Politicians want to empower Swiss abroad

The Swiss abroad do not have direct parliamentary representation swissinfo.ch

Parliamentarians are looking at ways to give Switzerland’s large expatriate population more political power, including the creation of a “virtual” canton.

This content was published on October 10, 2003 - 09:38

The move would bring Switzerland in line with some other European nations, which allow their expatriate communities to be represented in parliament.

Italy, France and Portugal have all added a clause to their constitutions allowing their expatriates to elect their own parliamentary representative.

A maximum of eight Italian expatriates – spread over four territories – are entitled to become members of the Italian parliament.

France currently has four people in the Senate representing the interests of the French abroad. Portugal also has four expatriate parliamentarians, two of them representing Portuguese citizens living in Europe and two for the rest of the world.

The high number of Swiss abroad – some 600,000 – have led calls for a similar solution to be put in place in Switzerland.

“The Swiss abroad need a new status,” Remo Galli, a parliamentarian from the centre-right Christian Democrats, told swissinfo.

Direct influence

Galli is proposing the creation of a 27th Swiss canton, which would give expatriates two parliamentary representatives.

“This would mean that expatriates could have a direct influence in policymaking and could take part in parliamentary commissions,” he argues.

This view is shared by Aliki Panayides, from the rightwing Swiss People’s Party, who says it’s time the Swiss abroad were given a bigger political voice.

“The situation we have at the moment is unsatisfactory, because expatriates can only voice their opinions indirectly by voting for a particular party,” she explains.

Parliamentary seats

The People’s Party has even gone so far as to put together a list of expatriate parliamentary candidates for canton Basel Country. The party admits that the candidates stand little chance of success, but will use the list to kick-start a campaign after the elections.

“In the mid-term, it’s our aim to have a constituency for the Swiss abroad to maximise their chances of winning a seat [in parliament],” Panayides told swissinfo.

In Switzerland, there is usually one parliamentary representative per 35,000 people in each canton. Currently only about 83,000 Swiss abroad are registered to vote, which would entitle them to two parliamentarians in the House of Representatives.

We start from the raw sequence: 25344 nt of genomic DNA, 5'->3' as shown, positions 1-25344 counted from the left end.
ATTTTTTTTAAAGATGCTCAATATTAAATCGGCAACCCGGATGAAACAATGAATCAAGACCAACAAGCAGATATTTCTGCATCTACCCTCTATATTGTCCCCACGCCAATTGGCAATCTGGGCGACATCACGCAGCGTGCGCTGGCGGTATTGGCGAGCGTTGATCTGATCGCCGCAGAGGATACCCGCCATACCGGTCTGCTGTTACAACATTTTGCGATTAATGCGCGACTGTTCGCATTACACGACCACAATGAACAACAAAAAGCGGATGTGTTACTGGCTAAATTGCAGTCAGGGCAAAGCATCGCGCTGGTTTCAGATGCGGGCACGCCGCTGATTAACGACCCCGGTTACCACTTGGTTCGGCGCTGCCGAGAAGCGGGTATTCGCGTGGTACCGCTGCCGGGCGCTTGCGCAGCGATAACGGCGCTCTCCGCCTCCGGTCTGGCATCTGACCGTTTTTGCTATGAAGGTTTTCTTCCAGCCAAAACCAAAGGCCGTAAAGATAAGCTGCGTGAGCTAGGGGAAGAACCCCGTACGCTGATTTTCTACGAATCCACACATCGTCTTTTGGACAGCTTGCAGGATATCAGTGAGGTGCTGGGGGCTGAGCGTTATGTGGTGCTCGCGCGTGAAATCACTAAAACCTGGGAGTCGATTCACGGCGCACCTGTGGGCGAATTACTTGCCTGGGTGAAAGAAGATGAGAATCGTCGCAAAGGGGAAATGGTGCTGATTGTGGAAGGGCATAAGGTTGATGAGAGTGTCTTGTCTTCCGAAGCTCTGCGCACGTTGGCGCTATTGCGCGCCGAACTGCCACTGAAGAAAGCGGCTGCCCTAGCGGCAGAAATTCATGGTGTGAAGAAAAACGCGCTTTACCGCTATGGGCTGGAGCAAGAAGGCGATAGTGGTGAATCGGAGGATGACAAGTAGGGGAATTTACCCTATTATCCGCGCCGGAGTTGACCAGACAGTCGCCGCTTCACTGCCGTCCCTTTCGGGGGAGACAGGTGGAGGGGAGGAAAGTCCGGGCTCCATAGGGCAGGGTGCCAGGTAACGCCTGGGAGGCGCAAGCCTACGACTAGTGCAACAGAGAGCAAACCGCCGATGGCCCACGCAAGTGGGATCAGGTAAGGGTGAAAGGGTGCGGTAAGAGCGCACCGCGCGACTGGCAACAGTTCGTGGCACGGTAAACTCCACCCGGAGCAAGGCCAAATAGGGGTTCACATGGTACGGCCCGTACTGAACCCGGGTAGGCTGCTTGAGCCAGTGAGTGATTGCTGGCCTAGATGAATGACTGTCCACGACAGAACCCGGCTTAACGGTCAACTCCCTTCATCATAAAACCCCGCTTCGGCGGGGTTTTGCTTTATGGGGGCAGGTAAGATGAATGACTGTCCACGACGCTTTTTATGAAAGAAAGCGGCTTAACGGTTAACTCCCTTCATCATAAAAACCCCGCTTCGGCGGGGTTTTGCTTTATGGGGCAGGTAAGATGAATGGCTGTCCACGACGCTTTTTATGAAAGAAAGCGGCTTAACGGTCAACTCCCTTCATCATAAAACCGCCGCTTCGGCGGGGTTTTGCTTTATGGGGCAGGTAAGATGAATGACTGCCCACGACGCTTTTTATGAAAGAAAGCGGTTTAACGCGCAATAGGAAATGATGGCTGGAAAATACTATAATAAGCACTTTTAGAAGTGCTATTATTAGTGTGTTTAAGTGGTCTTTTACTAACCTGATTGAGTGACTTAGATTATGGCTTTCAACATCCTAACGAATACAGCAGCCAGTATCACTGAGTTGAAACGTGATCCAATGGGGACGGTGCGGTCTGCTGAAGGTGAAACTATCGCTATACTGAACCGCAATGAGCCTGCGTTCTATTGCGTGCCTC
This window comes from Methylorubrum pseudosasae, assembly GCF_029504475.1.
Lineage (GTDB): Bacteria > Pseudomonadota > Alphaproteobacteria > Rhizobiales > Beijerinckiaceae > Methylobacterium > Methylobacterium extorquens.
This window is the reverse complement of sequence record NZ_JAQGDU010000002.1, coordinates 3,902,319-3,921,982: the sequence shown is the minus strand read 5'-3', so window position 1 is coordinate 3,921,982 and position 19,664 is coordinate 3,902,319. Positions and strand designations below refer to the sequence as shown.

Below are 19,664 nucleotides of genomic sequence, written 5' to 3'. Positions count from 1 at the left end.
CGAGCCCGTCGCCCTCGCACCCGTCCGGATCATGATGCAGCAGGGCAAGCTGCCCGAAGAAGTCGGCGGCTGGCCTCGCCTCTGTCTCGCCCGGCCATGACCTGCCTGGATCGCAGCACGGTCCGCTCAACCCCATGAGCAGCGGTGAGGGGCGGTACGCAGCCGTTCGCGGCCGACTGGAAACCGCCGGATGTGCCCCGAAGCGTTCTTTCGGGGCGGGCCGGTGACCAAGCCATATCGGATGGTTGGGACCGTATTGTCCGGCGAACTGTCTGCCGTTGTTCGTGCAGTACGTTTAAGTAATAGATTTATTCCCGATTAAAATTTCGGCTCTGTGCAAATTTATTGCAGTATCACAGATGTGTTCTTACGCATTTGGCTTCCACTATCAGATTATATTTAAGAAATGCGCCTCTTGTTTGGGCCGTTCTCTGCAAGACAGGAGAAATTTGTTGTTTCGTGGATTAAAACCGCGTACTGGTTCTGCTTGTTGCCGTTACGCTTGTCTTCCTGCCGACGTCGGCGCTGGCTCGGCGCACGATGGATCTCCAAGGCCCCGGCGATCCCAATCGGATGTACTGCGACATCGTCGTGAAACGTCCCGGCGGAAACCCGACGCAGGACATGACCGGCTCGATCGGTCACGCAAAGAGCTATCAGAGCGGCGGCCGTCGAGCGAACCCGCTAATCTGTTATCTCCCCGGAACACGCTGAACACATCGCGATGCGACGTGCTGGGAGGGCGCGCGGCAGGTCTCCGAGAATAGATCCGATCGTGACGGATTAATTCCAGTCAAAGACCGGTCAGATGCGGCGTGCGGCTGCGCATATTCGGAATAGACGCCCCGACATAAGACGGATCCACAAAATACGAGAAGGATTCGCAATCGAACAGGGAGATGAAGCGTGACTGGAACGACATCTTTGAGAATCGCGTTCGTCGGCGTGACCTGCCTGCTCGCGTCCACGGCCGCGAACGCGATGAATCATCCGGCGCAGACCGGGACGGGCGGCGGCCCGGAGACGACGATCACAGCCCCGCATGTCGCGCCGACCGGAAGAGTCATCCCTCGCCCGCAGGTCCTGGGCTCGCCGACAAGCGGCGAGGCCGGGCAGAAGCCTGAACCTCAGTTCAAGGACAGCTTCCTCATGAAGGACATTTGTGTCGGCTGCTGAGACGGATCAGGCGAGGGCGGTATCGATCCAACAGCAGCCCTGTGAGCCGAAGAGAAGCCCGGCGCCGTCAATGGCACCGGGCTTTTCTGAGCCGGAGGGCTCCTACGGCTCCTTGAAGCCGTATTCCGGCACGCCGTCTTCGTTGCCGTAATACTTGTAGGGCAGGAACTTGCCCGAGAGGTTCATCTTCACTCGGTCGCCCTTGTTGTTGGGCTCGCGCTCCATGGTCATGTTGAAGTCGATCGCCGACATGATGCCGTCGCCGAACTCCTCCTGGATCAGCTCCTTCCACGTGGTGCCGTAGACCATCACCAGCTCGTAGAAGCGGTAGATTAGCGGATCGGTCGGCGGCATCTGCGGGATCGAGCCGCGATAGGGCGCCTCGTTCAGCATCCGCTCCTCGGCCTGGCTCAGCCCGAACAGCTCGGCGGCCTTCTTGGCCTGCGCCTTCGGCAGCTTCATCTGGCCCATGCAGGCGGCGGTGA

But if all expatriates voted, the community would be as large as canton Vaud, which has 17 parliamentarians.

Global canton

The idea of creating a virtual canton for the Swiss abroad was being debated even before expatriates gained the right to vote in 1992.

Rudolf Wyder, president the Organisation of the Swiss Abroad (OSA), says the organisation looked into the idea but decided that it was not viable.

“We concluded that it is theoretically a very interesting idea, but in practice, very difficult to carry out,” said Wyder, who describes the proposal as “utopian”.

The present system allows the Swiss abroad to put themselves forward as candidates in one of Switzerland’s 26 cantons, though Wyder admits that in practice, it is difficult for them to garner support in Switzerland.

But even though it is not always easy for an expatriate to be elected, Wyder says drumming up political support in a global virtual canton would be even harder.

He adds that the OSA has already formed the Swiss Abroad Council, which works with parliamentarians from all parties and allows expatriates to air their views.

But despite the OSA’s assurances, Panayides is hopeful that the idea of parliamentary seats will take hold in future.

“Depending on the results of the elections in Basel Country, I am convinced that a debate on the topic will be launched,” she said.

swissinfo, Christian Raaflaub

In brief

The Swiss abroad were first granted the right to vote in 1992.

Of the 600,000 expatriate Swiss, around 83,000 are registered to vote.

If all expatriates had a vote, they would have 17 seats in parliament.

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